Dear Yossi,

I hope all is well with you.

I have read Letters to my Palestinian Neighbor and found it immensely interesting in the beginning by virtue of the fact that it emotionally stirred me and compelled me to continue reading until I arrived at the part in which you delved into the religious aspects of the conflict. 

At this point I was reminded of all those old painful stories and, to be honest, I don’t think that it is possible to solve our problems through religion. The key to solving these problems is through a humanistic approach.

Religion is very private and it is hard to accept someone whose actions rely solely on his beliefs since the stories in which each one believes might be perceived as mere legends and myths by others. I was hoping to read a book that focuses mainly on the present and collects human stories of both Israelis and Palestinians without getting into religion, because from my experience religion divides rather than unites us.

There are some beautiful personal stories in your book, such as the one about your friend Shimon, the Ethiopian Jew, which really touched my heart. The story of Shimon reminds me of the Yemenite Jews who tried so hard to hold on to their lands in Yemen but their condition only worsened as they became victims of racism and humiliation, and this saddens me deeply.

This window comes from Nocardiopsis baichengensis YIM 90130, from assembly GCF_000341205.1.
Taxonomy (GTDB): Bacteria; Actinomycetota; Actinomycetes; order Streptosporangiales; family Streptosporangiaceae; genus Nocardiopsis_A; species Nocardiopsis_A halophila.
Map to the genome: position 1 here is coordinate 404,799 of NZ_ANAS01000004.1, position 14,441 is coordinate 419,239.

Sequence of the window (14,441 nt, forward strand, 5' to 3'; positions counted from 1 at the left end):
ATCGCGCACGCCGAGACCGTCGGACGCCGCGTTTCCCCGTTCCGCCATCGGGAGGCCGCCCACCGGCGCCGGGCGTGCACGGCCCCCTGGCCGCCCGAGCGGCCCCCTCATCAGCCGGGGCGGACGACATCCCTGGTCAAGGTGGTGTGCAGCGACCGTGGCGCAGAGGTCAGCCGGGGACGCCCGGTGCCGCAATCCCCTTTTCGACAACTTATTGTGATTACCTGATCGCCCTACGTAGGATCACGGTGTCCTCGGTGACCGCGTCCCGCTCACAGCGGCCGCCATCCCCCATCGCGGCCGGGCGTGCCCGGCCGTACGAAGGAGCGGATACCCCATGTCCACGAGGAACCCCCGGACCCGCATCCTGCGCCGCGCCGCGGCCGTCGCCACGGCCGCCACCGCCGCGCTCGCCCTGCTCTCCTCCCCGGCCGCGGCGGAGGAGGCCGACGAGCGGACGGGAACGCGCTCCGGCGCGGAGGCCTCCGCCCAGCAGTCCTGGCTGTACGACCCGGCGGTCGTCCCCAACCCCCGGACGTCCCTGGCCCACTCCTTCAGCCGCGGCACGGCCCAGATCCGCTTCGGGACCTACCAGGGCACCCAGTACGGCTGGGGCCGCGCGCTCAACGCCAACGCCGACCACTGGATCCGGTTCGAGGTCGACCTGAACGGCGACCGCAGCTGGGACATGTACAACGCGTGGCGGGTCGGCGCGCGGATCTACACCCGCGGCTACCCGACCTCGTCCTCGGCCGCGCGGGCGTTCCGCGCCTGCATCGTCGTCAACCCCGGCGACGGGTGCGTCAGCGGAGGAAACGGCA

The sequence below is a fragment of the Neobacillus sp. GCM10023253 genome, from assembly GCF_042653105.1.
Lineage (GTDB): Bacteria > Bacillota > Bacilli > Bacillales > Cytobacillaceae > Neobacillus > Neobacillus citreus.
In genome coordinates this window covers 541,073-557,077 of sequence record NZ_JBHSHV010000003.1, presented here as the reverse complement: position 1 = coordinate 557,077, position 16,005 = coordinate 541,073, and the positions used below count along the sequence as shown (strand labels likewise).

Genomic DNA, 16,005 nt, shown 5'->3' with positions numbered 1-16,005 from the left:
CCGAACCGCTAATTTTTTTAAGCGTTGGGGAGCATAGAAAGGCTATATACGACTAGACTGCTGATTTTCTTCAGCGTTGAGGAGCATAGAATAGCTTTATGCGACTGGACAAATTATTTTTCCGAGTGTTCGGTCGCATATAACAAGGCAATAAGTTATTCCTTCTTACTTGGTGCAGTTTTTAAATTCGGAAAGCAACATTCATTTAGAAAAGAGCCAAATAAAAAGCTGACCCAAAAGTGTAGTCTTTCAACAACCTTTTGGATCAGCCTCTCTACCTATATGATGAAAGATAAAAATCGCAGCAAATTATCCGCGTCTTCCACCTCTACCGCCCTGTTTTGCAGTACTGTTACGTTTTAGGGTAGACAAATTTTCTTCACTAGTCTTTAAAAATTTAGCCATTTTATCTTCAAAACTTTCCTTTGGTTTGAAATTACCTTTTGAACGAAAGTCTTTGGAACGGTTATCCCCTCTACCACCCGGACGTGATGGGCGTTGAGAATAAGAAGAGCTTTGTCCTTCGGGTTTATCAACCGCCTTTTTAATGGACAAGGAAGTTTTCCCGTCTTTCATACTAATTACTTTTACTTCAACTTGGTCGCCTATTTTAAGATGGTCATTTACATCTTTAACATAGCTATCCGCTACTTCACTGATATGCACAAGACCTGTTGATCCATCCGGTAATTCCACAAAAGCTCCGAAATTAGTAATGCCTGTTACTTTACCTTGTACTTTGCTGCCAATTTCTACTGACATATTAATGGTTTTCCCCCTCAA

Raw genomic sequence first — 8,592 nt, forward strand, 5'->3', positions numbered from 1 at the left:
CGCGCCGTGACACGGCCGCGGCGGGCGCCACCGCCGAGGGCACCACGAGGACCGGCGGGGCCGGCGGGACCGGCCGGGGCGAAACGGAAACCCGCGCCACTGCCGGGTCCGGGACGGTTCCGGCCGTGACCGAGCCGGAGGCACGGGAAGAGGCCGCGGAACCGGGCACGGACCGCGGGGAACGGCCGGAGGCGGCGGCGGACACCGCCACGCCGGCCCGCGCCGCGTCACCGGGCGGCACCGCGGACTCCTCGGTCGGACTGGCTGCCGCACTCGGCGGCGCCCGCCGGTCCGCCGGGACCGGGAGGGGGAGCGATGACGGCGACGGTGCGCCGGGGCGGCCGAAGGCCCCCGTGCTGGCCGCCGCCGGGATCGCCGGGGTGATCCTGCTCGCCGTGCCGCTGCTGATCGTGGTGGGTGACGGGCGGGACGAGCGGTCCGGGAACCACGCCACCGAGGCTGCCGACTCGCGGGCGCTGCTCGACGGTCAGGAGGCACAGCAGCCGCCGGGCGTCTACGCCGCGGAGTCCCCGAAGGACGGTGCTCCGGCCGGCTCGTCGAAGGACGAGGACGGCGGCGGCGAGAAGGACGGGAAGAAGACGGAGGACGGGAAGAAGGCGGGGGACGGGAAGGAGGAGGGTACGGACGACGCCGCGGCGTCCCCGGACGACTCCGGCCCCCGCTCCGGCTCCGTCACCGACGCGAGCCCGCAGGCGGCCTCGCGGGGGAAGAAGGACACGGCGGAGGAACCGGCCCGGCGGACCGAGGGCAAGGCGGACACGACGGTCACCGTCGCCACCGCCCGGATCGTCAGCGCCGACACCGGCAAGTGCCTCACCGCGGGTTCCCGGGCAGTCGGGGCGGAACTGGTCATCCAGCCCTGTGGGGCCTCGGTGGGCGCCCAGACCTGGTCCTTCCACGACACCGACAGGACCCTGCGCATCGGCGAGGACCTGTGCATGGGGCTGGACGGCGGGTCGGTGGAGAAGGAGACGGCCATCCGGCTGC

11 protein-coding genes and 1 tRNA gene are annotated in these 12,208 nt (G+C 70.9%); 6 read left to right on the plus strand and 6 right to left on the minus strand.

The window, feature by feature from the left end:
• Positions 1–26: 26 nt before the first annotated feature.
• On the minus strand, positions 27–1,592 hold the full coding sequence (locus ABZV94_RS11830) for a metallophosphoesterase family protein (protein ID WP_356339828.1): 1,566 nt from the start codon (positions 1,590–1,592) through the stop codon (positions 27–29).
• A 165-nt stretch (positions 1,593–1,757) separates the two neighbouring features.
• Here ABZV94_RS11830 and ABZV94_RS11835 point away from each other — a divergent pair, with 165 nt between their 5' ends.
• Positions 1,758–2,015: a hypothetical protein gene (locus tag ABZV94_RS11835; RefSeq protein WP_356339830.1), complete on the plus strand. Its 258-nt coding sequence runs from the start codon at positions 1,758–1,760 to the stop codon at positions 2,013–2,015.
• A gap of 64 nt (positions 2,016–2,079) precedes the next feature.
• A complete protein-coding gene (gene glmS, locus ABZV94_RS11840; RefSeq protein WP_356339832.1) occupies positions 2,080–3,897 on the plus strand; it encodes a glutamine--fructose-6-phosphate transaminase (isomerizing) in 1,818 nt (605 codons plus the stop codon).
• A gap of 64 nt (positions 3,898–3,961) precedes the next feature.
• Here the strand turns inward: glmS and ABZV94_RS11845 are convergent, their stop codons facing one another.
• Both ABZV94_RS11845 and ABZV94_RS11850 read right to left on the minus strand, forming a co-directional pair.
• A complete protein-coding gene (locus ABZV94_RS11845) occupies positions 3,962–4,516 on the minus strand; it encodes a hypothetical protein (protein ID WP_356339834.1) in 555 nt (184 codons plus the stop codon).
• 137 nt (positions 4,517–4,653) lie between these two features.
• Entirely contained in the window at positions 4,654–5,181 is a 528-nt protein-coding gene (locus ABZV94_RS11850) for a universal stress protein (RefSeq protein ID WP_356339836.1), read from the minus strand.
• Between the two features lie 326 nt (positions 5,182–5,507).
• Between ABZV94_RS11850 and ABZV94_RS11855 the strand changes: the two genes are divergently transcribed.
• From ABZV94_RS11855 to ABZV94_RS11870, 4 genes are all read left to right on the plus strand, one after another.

I think that when we focus on the present and the current reality it is possible to find a common ground as a base for dialogue.

On one hand I find religion to be a source of division. On the other hand, I know that there are non-religious or even Atheist people amongst Israelis, Palestinians and us, and yet they’re still hostile towards one another. Thus, I don’t think that this conflict is solely based on religion.

I would like to thank you, Yossi Klein Halevi, for your precious efforts and I respect your views no matter how much we may disagree.

Sending my best wishes to you,

Bint Sana’a from Yemen